I like the bland Euro-office context.
I like the bland Euro-office context.
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How I got this book is kind of fuzzy, but I think I was trying to follow up on what Omnidawn was all about. And, you know, some times its good to check what the older people are up to. Also, man, why should I justify what I’m reading? Anyway:
This was my first encounter with Ramke. His lines are often heavily enjambed and full of puns and wordplay, tumbling, turning in on themselves until you forget which way he is going. Often meditating on change, his poetics embody this concern. And while Bin employs a lot of word play, his tone is not irreverent; it is also, usually, not overly self serious. Especially considering his interest in entomology, if I were Ezra Pound(I’m not) I just might classify large swathes of this book as logopoeia. The middle sections, in their concerns with awareness and composition, seem largely devoid of anything close to definite imagery. Exmpl:
I don’t know where this conviction arose,
mine, that beauty is chiral, left or right
handed a spiral of aspiration engaged…
-”Performing Art” (44)
Oh, and as you can see here, his diction is usually slightly elevated.
Okay–that’s what kind of book it is. As for what I think of it:
The final sequence “Tendril,” “An Esthetic (Ars Poetica,” and “The Last Days of Godel” all encouraged multiple reads. “The last days…” strategically reigns in his often long, sinuous lines to devastating effect and injects quotes into the poem (another of Ramke’s compositional strategies) without ejecting the reader from the poem. The poem is also successful, I think, because its context is definite–a dying thinker. Here’s a quote with some mid-poem quote texture.
…A little life
was not enough, still he will not move
but feels a light
Further more, when his wife returned from his funeral,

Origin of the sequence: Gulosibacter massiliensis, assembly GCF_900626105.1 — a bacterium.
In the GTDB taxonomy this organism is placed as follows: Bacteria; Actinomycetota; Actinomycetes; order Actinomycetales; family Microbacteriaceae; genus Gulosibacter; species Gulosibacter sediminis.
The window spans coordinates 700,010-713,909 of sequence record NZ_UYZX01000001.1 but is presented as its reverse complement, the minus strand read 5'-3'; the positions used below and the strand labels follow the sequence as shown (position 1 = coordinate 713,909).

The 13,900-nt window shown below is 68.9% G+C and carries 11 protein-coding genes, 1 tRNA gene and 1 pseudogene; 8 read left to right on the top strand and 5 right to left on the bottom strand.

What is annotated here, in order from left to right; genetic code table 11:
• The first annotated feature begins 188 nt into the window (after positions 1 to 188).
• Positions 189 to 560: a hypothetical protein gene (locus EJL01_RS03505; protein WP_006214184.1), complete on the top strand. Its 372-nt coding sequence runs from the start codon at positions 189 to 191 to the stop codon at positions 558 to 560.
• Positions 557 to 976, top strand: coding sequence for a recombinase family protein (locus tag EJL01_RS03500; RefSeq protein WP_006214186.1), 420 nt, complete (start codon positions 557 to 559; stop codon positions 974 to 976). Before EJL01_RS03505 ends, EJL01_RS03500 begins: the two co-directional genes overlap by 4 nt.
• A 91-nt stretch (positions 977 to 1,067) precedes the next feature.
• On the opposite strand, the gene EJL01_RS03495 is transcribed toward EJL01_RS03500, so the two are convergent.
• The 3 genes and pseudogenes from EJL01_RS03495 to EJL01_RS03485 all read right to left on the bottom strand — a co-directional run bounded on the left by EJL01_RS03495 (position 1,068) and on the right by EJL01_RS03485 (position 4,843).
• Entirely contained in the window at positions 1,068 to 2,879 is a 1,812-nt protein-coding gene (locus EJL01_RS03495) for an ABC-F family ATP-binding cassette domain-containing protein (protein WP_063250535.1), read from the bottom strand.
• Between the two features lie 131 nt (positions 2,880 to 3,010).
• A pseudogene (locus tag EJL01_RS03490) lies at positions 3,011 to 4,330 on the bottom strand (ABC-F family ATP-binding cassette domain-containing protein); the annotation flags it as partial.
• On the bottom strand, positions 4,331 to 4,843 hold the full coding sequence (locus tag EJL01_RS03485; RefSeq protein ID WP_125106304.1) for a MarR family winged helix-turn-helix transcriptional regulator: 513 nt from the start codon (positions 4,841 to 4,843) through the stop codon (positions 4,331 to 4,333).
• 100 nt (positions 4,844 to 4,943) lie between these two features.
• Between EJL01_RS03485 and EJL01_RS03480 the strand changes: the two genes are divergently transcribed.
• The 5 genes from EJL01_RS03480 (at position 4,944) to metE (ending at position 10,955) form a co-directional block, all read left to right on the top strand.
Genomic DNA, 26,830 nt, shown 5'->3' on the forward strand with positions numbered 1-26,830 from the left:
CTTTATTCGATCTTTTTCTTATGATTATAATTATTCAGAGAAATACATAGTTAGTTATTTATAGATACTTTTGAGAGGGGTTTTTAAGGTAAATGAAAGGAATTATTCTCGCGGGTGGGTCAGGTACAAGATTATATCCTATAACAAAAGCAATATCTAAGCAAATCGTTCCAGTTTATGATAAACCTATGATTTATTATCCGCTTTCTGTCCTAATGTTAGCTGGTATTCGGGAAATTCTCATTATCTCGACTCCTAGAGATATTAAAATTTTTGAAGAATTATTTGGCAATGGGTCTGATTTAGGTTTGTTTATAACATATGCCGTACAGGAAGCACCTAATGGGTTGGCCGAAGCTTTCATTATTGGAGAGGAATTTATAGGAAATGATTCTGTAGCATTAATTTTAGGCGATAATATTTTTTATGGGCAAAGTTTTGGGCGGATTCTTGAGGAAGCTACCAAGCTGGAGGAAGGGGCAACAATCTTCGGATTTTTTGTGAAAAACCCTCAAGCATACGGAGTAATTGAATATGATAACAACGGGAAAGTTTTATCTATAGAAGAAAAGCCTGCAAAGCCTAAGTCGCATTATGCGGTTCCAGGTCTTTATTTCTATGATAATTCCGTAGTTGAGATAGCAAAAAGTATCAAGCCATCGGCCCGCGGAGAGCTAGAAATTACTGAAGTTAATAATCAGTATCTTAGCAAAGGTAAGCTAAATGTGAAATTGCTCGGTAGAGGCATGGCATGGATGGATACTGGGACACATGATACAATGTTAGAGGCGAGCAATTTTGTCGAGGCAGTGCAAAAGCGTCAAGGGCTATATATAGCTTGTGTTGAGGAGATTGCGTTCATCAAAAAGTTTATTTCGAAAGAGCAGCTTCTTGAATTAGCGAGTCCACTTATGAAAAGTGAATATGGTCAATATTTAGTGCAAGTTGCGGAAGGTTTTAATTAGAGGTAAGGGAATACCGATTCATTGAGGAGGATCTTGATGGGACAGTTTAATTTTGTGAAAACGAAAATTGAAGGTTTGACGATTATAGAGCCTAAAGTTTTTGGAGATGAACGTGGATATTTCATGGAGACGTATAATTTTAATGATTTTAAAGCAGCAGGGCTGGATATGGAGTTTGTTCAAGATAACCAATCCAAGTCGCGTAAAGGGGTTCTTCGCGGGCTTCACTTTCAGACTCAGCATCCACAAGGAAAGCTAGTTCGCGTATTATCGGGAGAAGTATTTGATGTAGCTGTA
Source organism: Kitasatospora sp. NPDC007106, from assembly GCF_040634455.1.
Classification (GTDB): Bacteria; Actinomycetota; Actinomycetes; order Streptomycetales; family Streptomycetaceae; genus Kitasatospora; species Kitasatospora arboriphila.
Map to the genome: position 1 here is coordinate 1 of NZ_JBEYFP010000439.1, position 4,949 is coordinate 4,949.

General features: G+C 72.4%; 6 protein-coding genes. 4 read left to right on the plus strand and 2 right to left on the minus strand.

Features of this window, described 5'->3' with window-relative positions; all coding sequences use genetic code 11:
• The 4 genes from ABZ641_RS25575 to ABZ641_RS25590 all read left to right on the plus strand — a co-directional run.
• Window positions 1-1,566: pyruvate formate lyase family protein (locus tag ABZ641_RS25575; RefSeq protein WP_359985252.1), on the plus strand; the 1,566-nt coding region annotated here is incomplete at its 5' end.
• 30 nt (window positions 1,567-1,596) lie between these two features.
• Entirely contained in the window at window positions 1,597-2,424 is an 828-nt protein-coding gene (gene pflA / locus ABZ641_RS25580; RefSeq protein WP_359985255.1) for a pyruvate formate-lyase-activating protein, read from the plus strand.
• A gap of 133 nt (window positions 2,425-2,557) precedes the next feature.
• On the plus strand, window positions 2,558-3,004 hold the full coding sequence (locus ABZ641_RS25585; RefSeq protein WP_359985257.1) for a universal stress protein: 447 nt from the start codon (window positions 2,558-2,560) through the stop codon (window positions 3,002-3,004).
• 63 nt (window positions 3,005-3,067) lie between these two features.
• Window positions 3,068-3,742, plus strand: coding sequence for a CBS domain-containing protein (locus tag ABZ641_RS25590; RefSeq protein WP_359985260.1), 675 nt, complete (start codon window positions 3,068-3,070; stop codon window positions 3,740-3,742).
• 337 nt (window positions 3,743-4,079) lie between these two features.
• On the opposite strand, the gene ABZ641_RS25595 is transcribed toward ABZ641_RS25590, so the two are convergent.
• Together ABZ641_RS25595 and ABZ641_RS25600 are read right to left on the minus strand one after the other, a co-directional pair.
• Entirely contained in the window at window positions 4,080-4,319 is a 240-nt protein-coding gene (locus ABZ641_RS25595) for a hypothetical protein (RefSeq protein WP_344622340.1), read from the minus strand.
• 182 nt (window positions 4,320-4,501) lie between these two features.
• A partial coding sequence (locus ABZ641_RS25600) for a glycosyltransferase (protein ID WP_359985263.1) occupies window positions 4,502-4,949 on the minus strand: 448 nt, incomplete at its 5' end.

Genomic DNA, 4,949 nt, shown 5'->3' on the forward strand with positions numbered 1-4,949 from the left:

a burglar had broken in and jewelry and other goods
had been stolen. I felt then
resentment against modern
times as well as American society –Gaisi Takeuti
Consider a hand on your back:
his best hand takes your right hand and
both feel the day descend piece by piece
I didn’t connect to a number of poems due to this lack of context–not because poems need context, but because some of the poems where he throws in the kitchen sink–epic, convoluted lines, a more organic structure, etymology, quotations–aren’t long enough to convincingly hold together all this STUFF. “Tendril” is, and it’s a great poem. Part of why “Tendril worked for me is because it’s about desire, this whiff of viscera helping ground the attention to consciousness and memory. Or that at least makes the investigation more interesting to me–I mean, how can you talk about consciousness and leave out the body, WTF? Exmpl:
parts draw the weak mind of the boy in the night
who has no other object to align, who leans
over the borrowed book in moonlight.
I used to live in a body. I now am that body,
not inhabitant. An intricate intrigue…imagine a people
wander the hillsides at whim, urge flocks
to wander with them, follow seasonal
impulses. The people are the landscape, as are
animals and plants and air and sidewalks.
The study of the tractrtix started with a problem
posed to Leibniz: What is the path of an object dragged
along a horizontal plane by a string of constant length